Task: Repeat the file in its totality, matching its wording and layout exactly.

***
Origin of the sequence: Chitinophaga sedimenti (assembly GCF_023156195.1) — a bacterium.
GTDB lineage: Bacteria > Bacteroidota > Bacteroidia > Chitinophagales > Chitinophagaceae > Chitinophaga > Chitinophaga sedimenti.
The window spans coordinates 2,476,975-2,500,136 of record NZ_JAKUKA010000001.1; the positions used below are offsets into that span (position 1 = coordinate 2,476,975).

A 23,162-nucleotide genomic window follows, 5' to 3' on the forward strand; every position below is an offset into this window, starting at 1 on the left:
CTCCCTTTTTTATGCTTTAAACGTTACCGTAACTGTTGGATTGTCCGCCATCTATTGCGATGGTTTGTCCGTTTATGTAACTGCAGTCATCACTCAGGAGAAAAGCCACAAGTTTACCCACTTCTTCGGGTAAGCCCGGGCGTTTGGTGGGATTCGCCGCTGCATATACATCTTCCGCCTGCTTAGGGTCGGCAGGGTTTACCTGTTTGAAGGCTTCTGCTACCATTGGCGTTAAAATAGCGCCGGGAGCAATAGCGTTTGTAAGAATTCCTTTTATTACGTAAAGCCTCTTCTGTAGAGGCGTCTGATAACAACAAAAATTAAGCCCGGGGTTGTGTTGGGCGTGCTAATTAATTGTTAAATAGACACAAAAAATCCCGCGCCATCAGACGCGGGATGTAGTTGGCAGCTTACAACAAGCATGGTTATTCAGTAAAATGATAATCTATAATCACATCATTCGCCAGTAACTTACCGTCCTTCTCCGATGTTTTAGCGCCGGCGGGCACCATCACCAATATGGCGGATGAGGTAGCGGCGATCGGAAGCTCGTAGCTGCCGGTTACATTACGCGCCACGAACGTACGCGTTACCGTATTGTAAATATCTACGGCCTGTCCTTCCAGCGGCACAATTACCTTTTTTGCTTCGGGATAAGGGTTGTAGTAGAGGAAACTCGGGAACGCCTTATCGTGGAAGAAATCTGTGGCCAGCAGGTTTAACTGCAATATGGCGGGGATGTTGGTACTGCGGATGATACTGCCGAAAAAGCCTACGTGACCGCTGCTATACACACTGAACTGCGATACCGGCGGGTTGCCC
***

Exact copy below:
Origin of the sequence: Chitinophaga sedimenti (assembly GCF_023156195.1) — a bacterium.
GTDB lineage: Bacteria > Bacteroidota > Bacteroidia > Chitinophagales > Chitinophagaceae > Chitinophaga > Chitinophaga sedimenti.
The window spans coordinates 2,476,975-2,500,136 of record NZ_JAKUKA010000001.1; the positions used below are offsets into that span (position 1 = coordinate 2,476,975).

A 23,162-nucleotide genomic window follows, 5' to 3' on the forward strand; every position below is an offset into this window, starting at 1 on the left:
CTCCCTTTTTTATGCTTTAAACGTTACCGTAACTGTTGGATTGTCCGCCATCTATTGCGATGGTTTGTCCGTTTATGTAACTGCAGTCATCACTCAGGAGAAAAGCCACAAGTTTACCCACTTCTTCGGGTAAGCCCGGGCGTTTGGTGGGATTCGCCGCTGCATATACATCTTCCGCCTGCTTAGGGTCGGCAGGGTTTACCTGTTTGAAGGCTTCTGCTACCATTGGCGTTAAAATAGCGCCGGGAGCAATAGCGTTTGTAAGAATTCCTTTTATTACGTAAAGCCTCTTCTGTAGAGGCGTCTGATAACAACAAAAATTAAGCCCGGGGTTGTGTTGGGCGTGCTAATTAATTGTTAAATAGACACAAAAAATCCCGCGCCATCAGACGCGGGATGTAGTTGGCAGCTTACAACAAGCATGGTTATTCAGTAAAATGATAATCTATAATCACATCATTCGCCAGTAACTTACCGTCCTTCTCCGATGTTTTAGCGCCGGCGGGCACCATCACCAATATGGCGGATGAGGTAGCGGCGATCGGAAGCTCGTAGCTGCCGGTTACATTACGCGCCACGAACGTACGCGTTACCGTATTGTAAATATCTACGGCCTGTCCTTCCAGCGGCACAATTACCTTTTTTGCTTCGGGATAAGGGTTGTAGTAGAGGAAACTCGGGAACGCCTTATCGTGGAAGAAATCTGTGGCCAGCAGGTTTAACTGCAATATGGCGGGGATGTTGGTACTGCGGATGATACTGCCGAAAAAGCCTACGTGACCGCTGCTATACACACTGAACTGCGATACCGGCGGGTTGCCC